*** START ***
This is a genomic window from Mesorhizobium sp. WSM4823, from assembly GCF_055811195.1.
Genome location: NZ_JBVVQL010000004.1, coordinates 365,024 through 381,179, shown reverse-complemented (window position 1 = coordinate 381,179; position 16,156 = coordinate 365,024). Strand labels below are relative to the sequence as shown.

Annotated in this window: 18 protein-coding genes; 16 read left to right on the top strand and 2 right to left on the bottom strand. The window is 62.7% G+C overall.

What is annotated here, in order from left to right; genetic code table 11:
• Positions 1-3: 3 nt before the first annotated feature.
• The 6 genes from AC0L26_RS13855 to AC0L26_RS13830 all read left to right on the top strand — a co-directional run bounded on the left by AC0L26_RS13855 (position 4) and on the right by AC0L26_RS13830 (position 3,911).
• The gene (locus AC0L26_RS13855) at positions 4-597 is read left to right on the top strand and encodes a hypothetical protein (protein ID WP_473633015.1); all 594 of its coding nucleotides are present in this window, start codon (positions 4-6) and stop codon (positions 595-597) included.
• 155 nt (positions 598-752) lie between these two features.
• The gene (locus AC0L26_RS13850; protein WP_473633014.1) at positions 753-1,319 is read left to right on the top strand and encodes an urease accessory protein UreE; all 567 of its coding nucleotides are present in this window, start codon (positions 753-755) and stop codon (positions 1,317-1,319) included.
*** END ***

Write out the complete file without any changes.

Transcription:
This is a genomic window from Mesorhizobium sp. WSM4823, from assembly GCF_055811195.1.
Genome location: NZ_JBVVQL010000004.1, coordinates 365,024 through 381,179, shown reverse-complemented (window position 1 = coordinate 381,179; position 16,156 = coordinate 365,024). Strand labels below are relative to the sequence as shown.

Annotated in this window: 18 protein-coding genes; 16 read left to right on the top strand and 2 right to left on the bottom strand. The window is 62.7% G+C overall.

What is annotated here, in order from left to right; genetic code table 11:
• Positions 1-3: 3 nt before the first annotated feature.
• The 6 genes from AC0L26_RS13855 to AC0L26_RS13830 all read left to right on the top strand — a co-directional run bounded on the left by AC0L26_RS13855 (position 4) and on the right by AC0L26_RS13830 (position 3,911).
• The gene (locus AC0L26_RS13855) at positions 4-597 is read left to right on the top strand and encodes a hypothetical protein (protein ID WP_473633015.1); all 594 of its coding nucleotides are present in this window, start codon (positions 4-6) and stop codon (positions 595-597) included.
• 155 nt (positions 598-752) lie between these two features.
• The gene (locus AC0L26_RS13850; protein WP_473633014.1) at positions 753-1,319 is read left to right on the top strand and encodes an urease accessory protein UreE; all 567 of its coding nucleotides are present in this window, start codon (positions 753-755) and stop codon (positions 1,317-1,319) included.